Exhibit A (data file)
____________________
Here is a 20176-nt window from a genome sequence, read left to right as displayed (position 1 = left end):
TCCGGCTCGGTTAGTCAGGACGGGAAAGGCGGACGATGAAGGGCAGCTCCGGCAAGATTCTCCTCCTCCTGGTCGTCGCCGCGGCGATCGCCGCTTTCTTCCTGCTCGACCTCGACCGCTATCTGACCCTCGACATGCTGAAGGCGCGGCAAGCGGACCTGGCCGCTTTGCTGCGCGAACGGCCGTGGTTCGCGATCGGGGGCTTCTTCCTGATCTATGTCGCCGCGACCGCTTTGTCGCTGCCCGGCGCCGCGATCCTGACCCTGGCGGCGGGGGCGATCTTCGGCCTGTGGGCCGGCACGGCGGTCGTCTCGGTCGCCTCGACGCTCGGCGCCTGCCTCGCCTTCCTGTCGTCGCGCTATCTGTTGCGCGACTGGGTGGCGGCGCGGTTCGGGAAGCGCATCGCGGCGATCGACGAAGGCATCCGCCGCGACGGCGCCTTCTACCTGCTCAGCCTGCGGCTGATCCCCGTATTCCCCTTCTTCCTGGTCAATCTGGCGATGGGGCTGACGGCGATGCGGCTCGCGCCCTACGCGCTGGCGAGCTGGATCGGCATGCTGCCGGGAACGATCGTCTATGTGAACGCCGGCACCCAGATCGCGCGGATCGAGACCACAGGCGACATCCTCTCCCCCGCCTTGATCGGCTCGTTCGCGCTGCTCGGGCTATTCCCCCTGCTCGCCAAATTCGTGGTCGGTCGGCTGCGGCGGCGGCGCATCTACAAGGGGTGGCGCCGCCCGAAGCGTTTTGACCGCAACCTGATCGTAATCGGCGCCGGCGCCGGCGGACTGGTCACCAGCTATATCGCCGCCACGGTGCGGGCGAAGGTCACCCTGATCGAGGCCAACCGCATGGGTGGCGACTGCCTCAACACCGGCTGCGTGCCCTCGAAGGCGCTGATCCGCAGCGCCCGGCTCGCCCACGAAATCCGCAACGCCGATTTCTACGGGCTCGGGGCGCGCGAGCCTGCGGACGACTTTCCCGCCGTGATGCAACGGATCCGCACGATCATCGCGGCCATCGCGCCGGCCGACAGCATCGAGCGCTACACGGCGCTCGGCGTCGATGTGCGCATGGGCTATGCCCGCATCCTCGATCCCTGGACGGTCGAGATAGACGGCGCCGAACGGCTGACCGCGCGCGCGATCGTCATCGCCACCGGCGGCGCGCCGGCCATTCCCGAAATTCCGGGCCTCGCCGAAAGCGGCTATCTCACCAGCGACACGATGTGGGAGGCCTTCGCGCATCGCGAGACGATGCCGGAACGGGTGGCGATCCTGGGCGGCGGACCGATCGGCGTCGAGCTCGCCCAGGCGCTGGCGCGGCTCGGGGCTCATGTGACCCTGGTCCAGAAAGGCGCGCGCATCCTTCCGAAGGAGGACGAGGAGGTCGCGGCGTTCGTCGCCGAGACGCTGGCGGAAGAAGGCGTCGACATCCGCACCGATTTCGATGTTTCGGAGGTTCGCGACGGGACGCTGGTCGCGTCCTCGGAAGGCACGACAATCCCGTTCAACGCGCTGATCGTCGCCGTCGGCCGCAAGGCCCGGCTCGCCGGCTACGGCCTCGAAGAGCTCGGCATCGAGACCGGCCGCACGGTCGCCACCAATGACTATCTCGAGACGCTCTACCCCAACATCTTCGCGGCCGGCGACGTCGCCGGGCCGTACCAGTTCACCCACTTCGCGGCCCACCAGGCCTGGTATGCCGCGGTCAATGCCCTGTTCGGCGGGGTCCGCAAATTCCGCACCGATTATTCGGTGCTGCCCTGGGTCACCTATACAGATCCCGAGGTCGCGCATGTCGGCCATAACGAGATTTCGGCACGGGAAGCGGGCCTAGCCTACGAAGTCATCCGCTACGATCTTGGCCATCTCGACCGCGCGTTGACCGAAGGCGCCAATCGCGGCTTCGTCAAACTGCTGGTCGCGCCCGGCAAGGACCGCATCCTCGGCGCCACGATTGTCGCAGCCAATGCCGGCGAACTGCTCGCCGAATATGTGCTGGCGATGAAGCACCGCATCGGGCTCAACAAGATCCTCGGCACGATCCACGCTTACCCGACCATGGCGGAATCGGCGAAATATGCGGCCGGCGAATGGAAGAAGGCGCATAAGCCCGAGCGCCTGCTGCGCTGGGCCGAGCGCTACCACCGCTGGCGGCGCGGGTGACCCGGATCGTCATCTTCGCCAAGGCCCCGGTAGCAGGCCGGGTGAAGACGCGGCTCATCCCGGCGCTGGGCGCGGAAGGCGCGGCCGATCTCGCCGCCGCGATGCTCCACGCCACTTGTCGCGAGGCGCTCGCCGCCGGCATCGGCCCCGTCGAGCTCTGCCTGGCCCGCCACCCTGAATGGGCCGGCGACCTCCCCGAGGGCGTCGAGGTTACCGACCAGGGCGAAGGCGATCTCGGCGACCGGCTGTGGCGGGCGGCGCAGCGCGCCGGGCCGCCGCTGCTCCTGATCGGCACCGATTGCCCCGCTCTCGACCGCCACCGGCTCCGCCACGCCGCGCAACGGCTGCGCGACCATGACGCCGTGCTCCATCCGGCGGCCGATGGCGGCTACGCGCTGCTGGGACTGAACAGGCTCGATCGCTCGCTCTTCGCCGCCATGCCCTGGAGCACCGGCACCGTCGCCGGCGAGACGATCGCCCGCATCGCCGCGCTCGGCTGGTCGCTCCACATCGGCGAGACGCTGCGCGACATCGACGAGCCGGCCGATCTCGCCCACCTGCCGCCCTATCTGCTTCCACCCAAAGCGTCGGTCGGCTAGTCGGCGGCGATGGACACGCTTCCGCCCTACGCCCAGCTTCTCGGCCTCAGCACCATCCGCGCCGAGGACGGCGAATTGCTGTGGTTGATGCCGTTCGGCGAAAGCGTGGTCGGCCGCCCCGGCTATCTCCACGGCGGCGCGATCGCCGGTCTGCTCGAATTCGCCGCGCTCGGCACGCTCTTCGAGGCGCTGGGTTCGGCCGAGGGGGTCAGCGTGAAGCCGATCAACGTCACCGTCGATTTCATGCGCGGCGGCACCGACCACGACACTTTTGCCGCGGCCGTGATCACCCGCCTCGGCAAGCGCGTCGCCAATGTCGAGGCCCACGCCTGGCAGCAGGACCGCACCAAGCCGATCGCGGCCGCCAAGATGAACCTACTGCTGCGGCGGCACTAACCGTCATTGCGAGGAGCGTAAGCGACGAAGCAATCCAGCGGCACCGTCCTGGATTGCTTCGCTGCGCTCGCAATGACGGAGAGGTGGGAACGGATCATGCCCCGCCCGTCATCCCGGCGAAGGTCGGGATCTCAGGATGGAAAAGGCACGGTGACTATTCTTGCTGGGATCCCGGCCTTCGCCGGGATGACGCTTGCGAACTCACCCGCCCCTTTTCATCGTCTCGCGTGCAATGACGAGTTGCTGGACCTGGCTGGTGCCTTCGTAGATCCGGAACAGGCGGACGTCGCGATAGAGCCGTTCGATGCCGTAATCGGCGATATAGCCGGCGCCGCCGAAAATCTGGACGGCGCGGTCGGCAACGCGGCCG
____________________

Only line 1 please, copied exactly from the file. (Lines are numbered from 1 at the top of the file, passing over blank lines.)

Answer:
Here is a 20176-nt window from a genome sequence, read left to right as displayed (position 1 = left end):